Sunday, February 13, 2011

Introduction to Basic Behavioural Theory and teaching new skills

This post is a little technical. I tried to make it as easy to read as possible, but I am having trouble.

In ABA teaching with children with Autism, teaching of new skills needs to be done with a understanding of basic behaviour. Most teaching of new skills is done with re-inforcers, (something a child wants). There are two different types of re-inforcers.

Primary - These are the basic needs we all need. So therefore, food, drink and sleep. Of course we can't use sleep as a re-inforcer, so as a primary re-inforcer we can only rely on food or drink.

Secondary - These are learnt re-inforcers and are not instinctive. Physical objects (toys) and preferred activities fall under this section. Social interaction (usually praise), also falls into this section, but quite often children with ASD have no desire to make social connections, so this is a hard re-inforcer to use.

During typical child development a child will build a connection with the primary and secondary re-inforcers. A baby will like to have milk (primary) and will use negative re-inforcement on the parents to get it. (i.e. baby will scream for milk and won't stop until they get it). The baby will also associate being held by the parent (social/secondary) with being given milk and over time a connection between the primary need and the secondary need will be made with the child. Eventually, the association of person giving the milk (love, happiness) will be present even if the milk is not present.

With children with ASD there is not this automatic association between the primary and secondary re-inforcers and this connection takes a LOT longer to learn. This is one reason why children with ASD may not respond to a "good job" comment when they practise a preferred behaviour. You will find in teaching new skills to a child with ASD that food is quite often used as re-inforcer. It will be accompanied by a "Well Done", but essentially the child is after the candy! :D Eventually however, the child WILL learn the connection between the primary and secondary re-inforcer so eventually a "Well Done" will be enough.

In modifying behaviour we can use either Positive or negative re-inforcers, OR positive or negative punishment. Understanding the differences between them is essential to see why they do or don't work (with most kids not just those with ASD).

Positive re-inforcement - This re-inforces a preferred behaviour by giving the child something he/she wants. Giving the child candy for doing something you want.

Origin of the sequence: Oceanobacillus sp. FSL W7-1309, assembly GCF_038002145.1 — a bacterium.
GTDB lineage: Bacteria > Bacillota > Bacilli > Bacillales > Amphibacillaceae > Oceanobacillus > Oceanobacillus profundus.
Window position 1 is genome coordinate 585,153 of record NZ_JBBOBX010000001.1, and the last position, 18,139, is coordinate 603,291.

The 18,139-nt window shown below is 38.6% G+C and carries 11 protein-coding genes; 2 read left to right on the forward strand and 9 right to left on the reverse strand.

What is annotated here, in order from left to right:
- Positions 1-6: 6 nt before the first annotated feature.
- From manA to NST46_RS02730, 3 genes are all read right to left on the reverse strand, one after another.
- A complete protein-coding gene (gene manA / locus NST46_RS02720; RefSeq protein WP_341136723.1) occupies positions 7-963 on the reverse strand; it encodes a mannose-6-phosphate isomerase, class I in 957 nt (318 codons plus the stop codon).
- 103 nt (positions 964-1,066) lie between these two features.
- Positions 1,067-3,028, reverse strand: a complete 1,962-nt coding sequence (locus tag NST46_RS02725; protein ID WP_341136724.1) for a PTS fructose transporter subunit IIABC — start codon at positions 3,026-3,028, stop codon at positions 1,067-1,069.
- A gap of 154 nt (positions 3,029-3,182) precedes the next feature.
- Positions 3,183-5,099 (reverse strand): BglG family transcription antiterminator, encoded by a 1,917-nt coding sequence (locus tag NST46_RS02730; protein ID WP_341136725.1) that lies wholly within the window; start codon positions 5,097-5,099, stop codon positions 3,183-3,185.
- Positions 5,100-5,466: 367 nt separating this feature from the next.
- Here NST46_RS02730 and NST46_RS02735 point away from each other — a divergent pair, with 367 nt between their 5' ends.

Negative re-inforcment - This re-inforces a preferred behaviour by taking away something the child dislikes. Stop shouting at a child when he/she is doing something you want. (Of course you shouting is not encouraged, it just illustrates a point - honest!)

Positive Punishment - The intention is to increase a preferred behaviour taking away something the child wants. Taking away a toy

Negative Punishment - The intention is to increase a preferred behaviour by giving something the child dislikes. Spanking/hitting is an example.

Re-inforcement occurs during a behaviour, where-as punishment occurs after a behaviour.

Re-inforcement of a behaviour (wether it is positive or negative) will increase a desired behaviour, Punishment (both positive and negative) will not increase a desired behaviour over a period of time. It will INCREASE an UN-DESIRED behaviour.

When a child performs negative re-inforcement on us; i.e. screaming for a toy in a store, and we give-in, we are actually positively re-inforcing the behaviour. This is more so if the toy is given after a delay, or intermittently. To explain, a child screams for a toy. You will say, No for the first 5 mins. The lack of response will cause the behaviour to increase. Eventually you have enough and you give in. The child stops screaming. The child has performed "negative re-inforcement" on you. She was doing something you didn't like, but stopped when you did what she wanted. In the future, the child will remember this. So therefore will do exactly the same again. You have positively re-inforced her behaviour because you have shown her that 'screaming works'. If you do it intermittently, then the child will scream every time you go to the toy store because she knows that there is a percentage chance the screaming will work, which is better than nothing.

The same works both ways. The best way to create a desired behaviour is to positively re-inforce it. It is the most consistent and creates a increased self-esteem (if you are able to use social re-inforcement).

Positive re-inforcement is usually used when altering behaviour through the following:
  • PECS communication learning (see communication section)
  • Token Economy (see tools section)
  • Discrete Trial Format for behaviour (see tools section)

1 comment:

  1. Thanks for sharing this useful info. Keep updating same way.
    Regards,Ashish Behavioural Skills Training


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